One of four cold fusion cells in a Menlo Park, CA, laboratory exploded while being moved; electrochemist Andrew Riley was killed and three others were injured. The other three cells were buried on site, leading to rumors that a nuclear reaction had taken place. A report concluded that it was a chemical explosion; a mixture of oxygen and deuterium produced by electrolysis ignited when a catalyst was exposed. The Electric Power Research Institute, which spent $2 million on the SRI cold fusion research, suspended support for the work pending the outcome of an investigation.

Radioactive tritium and strontium (the latter at up to 70 times the drinking water standard) were found to have contaminated groundwater around Brookhaven National Laboratory in Upton, NY during a routing shutdown. The details are covered in a report by the U.S. Nuclear Regulatory Commission. The facility was cited by the U.S. Department of Energy for multiple failures to comply with nuclear safety requirements on numerous subsequent occasions, including 7 June 1996, 19 December 1997 and 19 April 1999

June 2013
A report was issued by the U.S. Department of Defense's Defense Threat Reduction Agency detailing numerous problems that occurred at a nuclear plant used to generate electricity at the McMurdo, Antarctica base. A total of 438 malfunctions were documented, including four reports of "Release of any radioactivity to the environment in excess of Title 10, Code of Federal Regulations, Part 20", 11 reports of "se of radiation or radioactivity levels within the plant by more than a factor of 3 from normal operating conditions" and 123 reports of "Exposure to personnel greater than 0.350 rem (3.5 mSv) in seven consecutive days".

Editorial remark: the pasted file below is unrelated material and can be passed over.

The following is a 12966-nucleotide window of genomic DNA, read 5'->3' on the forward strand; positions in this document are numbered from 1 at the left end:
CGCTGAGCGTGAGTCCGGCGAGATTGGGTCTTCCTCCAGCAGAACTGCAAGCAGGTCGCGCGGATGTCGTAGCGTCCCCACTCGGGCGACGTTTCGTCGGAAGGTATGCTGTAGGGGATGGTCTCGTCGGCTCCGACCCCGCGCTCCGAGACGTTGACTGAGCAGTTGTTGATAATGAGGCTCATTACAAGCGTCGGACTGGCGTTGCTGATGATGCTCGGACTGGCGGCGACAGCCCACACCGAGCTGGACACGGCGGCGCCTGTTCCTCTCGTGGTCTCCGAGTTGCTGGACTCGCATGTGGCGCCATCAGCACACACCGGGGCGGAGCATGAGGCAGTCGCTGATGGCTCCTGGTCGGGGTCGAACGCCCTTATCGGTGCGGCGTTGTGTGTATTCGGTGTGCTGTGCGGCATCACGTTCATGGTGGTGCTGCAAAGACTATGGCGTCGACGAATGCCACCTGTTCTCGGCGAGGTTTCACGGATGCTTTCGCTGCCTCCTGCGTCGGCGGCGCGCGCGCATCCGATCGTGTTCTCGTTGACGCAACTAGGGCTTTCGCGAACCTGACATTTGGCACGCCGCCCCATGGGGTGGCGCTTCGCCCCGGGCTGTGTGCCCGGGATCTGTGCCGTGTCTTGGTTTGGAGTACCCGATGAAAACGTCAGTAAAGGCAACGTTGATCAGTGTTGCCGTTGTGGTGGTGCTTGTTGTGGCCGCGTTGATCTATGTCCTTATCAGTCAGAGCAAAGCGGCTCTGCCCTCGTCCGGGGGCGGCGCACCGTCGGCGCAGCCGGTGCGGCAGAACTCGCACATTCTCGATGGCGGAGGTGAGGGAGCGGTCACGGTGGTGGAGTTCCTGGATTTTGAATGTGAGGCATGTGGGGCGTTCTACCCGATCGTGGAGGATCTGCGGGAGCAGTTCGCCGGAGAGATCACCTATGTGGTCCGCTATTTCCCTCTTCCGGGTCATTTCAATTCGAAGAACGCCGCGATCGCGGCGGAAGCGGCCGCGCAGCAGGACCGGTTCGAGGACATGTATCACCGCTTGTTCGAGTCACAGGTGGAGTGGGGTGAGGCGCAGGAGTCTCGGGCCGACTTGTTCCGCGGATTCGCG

Power Plants

3 January 1961
The world's first nuclear-related fatalities occurred following a reactor explosion at the National Reactor Testing Station in Idaho Falls, Idaho. Three technicians, were killed, with radioactivity "largely confined" (according to John A. McCone, Director of the Atomic Energy Commission) to the reactor building. The men were killed as they moved fuel rods in a "routine" preparation for the reactor start-up. One technician was blown to the ceiling of the containment dome and impaled on a control rod. His body remained there until it was taken down six days later. The men were so heavily exposed to radiation that their hands had to be buried separately with other radioactive waste, and their bodies were interred in lead coffins. Another incident at this station three weeks later (on 25 January) resulted in a release of radiation into the atmosphere. Photos documenting this accident are posted to www.radiationworks.com/photos/sl1reactor1.htm.